And watch out for people who are not sure of which lane to be in who decide to suddenly change lanes in the middle of the intersection, or even stop in the traffic lane to consult a map. OR rarely, but it happens, who drive part way along the right hand lane, past the left hand turn across the bridge they needed to get to the Lodge, and then try to back up in that lane, even for many car lengths.

simple map

People going to Housekeeping Camp, Curry Village, pines campgrounds, Yosemite village, the main visitor center, Welcome Center and the Ahwahnee Hotel should be in the right hand lane and not turn to go over the bridge.

People going to the Yosemite Lodge, Yosemite Falls free day-use parking lot, trailhead for the Yosemite Falls hike and Camp 4 should be in the left hand lane and turn left and go over the bridge.

Yes, you will be driving on the left hand side of the bridge, but there is an inches tall, wide barrier to separate traffic.

Here is the view as a vehicle turns on to Sentinel bridge from Southside Drive in the proper lane:
car turning on to bridge

Here a view from the far side of Sentinel Bridge with a vehicle coming from Southside Drive across Sentinel bridge (right hand lane)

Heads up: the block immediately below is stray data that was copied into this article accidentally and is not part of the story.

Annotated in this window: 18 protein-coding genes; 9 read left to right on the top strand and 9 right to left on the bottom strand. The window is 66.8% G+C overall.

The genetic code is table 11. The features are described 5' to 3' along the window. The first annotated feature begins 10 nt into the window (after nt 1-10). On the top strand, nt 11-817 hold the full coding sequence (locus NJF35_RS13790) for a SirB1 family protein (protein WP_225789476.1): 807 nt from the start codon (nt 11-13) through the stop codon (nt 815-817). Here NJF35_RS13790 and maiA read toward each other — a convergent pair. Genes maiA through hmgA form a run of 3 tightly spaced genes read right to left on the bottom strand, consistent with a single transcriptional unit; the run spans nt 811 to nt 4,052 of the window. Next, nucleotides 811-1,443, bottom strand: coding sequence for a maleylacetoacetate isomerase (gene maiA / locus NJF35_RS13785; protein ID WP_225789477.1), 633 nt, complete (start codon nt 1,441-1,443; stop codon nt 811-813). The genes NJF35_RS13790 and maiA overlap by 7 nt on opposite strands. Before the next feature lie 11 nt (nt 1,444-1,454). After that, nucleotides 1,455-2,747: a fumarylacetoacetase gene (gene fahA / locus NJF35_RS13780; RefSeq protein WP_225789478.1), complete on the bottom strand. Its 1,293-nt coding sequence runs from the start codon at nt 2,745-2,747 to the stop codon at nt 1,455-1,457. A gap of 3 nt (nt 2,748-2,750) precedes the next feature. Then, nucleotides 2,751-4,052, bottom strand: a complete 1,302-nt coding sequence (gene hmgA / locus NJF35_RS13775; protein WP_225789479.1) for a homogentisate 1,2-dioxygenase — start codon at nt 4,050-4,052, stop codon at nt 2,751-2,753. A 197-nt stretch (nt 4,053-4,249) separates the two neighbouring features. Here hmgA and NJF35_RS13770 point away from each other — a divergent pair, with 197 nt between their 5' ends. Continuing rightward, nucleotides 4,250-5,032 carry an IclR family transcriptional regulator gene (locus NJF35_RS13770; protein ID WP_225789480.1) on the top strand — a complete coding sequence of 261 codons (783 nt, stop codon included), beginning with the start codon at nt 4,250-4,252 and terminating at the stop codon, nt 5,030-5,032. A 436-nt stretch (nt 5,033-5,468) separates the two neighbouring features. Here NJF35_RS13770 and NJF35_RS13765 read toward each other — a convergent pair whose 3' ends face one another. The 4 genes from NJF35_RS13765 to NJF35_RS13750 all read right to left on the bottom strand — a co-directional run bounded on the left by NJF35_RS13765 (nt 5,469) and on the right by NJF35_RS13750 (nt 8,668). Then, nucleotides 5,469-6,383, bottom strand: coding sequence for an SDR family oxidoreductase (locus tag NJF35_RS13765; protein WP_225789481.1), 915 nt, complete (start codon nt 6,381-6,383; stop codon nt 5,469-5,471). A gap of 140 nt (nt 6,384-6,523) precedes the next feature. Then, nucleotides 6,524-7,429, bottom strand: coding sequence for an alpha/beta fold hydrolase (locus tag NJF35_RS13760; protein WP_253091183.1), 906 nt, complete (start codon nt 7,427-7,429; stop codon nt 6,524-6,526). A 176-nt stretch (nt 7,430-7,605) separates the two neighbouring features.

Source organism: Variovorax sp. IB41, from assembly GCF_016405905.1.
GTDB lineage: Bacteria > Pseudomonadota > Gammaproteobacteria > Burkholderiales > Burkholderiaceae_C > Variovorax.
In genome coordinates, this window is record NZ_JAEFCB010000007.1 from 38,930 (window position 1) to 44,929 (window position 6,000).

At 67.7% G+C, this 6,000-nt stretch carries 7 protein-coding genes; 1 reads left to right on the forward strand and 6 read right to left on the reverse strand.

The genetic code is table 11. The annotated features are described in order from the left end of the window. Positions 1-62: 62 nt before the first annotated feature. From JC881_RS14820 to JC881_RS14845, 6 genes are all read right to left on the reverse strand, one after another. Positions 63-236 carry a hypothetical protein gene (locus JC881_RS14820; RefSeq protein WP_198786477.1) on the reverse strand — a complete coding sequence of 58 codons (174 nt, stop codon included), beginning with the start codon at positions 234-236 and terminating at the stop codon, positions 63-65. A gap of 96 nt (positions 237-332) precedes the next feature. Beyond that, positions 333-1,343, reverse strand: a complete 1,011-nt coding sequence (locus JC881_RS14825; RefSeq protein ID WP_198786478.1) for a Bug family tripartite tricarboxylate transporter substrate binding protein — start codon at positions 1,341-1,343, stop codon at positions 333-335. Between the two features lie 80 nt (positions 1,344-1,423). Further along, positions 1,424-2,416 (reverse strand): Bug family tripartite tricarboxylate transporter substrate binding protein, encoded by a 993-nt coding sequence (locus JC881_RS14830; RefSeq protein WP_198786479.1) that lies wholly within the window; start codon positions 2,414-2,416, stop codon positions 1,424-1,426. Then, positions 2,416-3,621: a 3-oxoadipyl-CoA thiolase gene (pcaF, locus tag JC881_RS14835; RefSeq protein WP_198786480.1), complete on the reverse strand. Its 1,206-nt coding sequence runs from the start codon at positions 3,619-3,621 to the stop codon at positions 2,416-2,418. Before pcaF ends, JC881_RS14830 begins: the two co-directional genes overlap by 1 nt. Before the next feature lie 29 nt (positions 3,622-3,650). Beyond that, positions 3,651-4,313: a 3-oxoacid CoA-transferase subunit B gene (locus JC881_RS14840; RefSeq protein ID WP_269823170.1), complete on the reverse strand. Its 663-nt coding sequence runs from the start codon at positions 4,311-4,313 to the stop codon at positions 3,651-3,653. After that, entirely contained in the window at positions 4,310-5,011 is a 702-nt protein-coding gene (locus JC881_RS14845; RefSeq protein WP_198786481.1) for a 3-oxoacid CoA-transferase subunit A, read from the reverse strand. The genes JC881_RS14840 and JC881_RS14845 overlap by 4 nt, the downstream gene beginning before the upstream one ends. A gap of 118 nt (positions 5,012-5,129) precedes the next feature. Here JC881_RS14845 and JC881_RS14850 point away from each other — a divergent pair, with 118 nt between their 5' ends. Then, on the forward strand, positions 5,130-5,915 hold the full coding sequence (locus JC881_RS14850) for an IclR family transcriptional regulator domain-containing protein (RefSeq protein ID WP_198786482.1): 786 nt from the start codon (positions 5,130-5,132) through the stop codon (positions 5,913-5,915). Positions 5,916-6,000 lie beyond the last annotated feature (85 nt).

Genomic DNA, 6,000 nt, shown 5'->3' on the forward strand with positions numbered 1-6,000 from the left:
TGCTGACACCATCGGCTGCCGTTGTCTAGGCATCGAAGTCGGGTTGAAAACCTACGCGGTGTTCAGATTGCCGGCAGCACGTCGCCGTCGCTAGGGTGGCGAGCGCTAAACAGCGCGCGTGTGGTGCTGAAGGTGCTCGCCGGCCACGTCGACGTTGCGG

and a truck coming from Northside Drive on Sentinel Drive towards the bridge (left hand lane)
in what feels like the wrong lane to be in, even when you have done it quite a few times
(note the width and height of the barrier between the lanes):

truck and car in reverse traffic flow


If someone drives past and around the middle-of-the-road barrier (shown in the map below as the word barrier in the green almost-a-triangle)
simple map

and starts to drive the wrong way on Sentinel Bridge, they will find multiple signs saying wrong way:
signs that say wrong way

We watched one day as a driver turned left from Southside Drive onto the wrong lane on the bridge. Pedestrians on the bridge sidewalk chased after her, waving their arms and stopped her past the second Wrong Way sign.

She then backed up off the bridge

car backing up along road

and instead of turning and continuing on Southside Drive in the proper direction, turned around, went around the large barrier and seemed to be heading for the proper lane to cross the bridge.

vehicle turning on to road

But instead she put on her emergency flashers and drove back the way she originally came on Southside Drive, with traffic coming at her,